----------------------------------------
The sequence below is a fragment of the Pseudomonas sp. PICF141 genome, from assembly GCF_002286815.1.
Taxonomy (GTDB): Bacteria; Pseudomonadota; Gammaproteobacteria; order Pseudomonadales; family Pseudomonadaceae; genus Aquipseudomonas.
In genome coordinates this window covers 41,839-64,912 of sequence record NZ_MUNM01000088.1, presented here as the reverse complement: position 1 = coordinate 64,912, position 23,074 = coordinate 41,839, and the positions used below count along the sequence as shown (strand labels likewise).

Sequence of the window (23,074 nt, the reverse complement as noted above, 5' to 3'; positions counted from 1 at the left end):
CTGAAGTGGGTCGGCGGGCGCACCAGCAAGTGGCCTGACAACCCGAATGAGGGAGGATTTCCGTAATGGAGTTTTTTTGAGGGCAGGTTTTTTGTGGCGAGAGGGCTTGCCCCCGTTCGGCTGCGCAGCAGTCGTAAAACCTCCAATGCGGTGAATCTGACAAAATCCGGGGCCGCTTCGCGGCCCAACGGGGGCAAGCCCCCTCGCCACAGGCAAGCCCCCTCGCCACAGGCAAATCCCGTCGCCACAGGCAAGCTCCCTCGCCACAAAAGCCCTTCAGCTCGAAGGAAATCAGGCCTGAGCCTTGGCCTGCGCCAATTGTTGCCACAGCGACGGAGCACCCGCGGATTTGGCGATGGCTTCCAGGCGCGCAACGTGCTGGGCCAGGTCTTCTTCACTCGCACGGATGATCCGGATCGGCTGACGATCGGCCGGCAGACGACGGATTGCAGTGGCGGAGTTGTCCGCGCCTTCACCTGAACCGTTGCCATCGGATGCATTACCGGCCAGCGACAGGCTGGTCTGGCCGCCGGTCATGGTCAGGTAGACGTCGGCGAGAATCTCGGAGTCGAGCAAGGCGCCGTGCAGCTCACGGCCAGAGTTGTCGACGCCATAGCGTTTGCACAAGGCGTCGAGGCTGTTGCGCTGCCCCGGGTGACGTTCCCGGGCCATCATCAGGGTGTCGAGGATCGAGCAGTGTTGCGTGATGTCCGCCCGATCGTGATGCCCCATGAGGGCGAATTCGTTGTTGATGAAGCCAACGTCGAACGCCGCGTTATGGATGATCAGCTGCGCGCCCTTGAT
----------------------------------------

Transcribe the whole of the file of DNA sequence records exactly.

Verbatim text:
The sequence below is a fragment of the Pseudomonas sp. PICF141 genome, from assembly GCF_002286815.1.
Taxonomy (GTDB): Bacteria; Pseudomonadota; Gammaproteobacteria; order Pseudomonadales; family Pseudomonadaceae; genus Aquipseudomonas.
In genome coordinates this window covers 41,839-64,912 of sequence record NZ_MUNM01000088.1, presented here as the reverse complement: position 1 = coordinate 64,912, position 23,074 = coordinate 41,839, and the positions used below count along the sequence as shown (strand labels likewise).

Sequence of the window (23,074 nt, the reverse complement as noted above, 5' to 3'; positions counted from 1 at the left end):
CTGAAGTGGGTCGGCGGGCGCACCAGCAAGTGGCCTGACAACCCGAATGAGGGAGGATTTCCGTAATGGAGTTTTTTTGAGGGCAGGTTTTTTGTGGCGAGAGGGCTTGCCCCCGTTCGGCTGCGCAGCAGTCGTAAAACCTCCAATGCGGTGAATCTGACAAAATCCGGGGCCGCTTCGCGGCCCAACGGGGGCAAGCCCCCTCGCCACAGGCAAGCCCCCTCGCCACAGGCAAATCCCGTCGCCACAGGCAAGCTCCCTCGCCACAAAAGCCCTTCAGCTCGAAGGAAATCAGGCCTGAGCCTTGGCCTGCGCCAATTGTTGCCACAGCGACGGAGCACCCGCGGATTTGGCGATGGCTTCCAGGCGCGCAACGTGCTGGGCCAGGTCTTCTTCACTCGCACGGATGATCCGGATCGGCTGACGATCGGCCGGCAGACGACGGATTGCAGTGGCGGAGTTGTCCGCGCCTTCACCTGAACCGTTGCCATCGGATGCATTACCGGCCAGCGACAGGCTGGTCTGGCCGCCGGTCATGGTCAGGTAGACGTCGGCGAGAATCTCGGAGTCGAGCAAGGCGCCGTGCAGCTCACGGCCAGAGTTGTCGACGCCATAGCGTTTGCACAAGGCGTCGAGGCTGTTGCGCTGCCCCGGGTGACGTTCCCGGGCCATCATCAGGGTGTCGAGGATCGAGCAGTGTTGCGTGATGTCCGCCCGATCGTGATGCCCCATGAGGGCGAATTCGTTGTTGATGAAGCCAACGTCGAACGCCGCGTTATGGATGATCAGCTGCGCGCCCTTGAT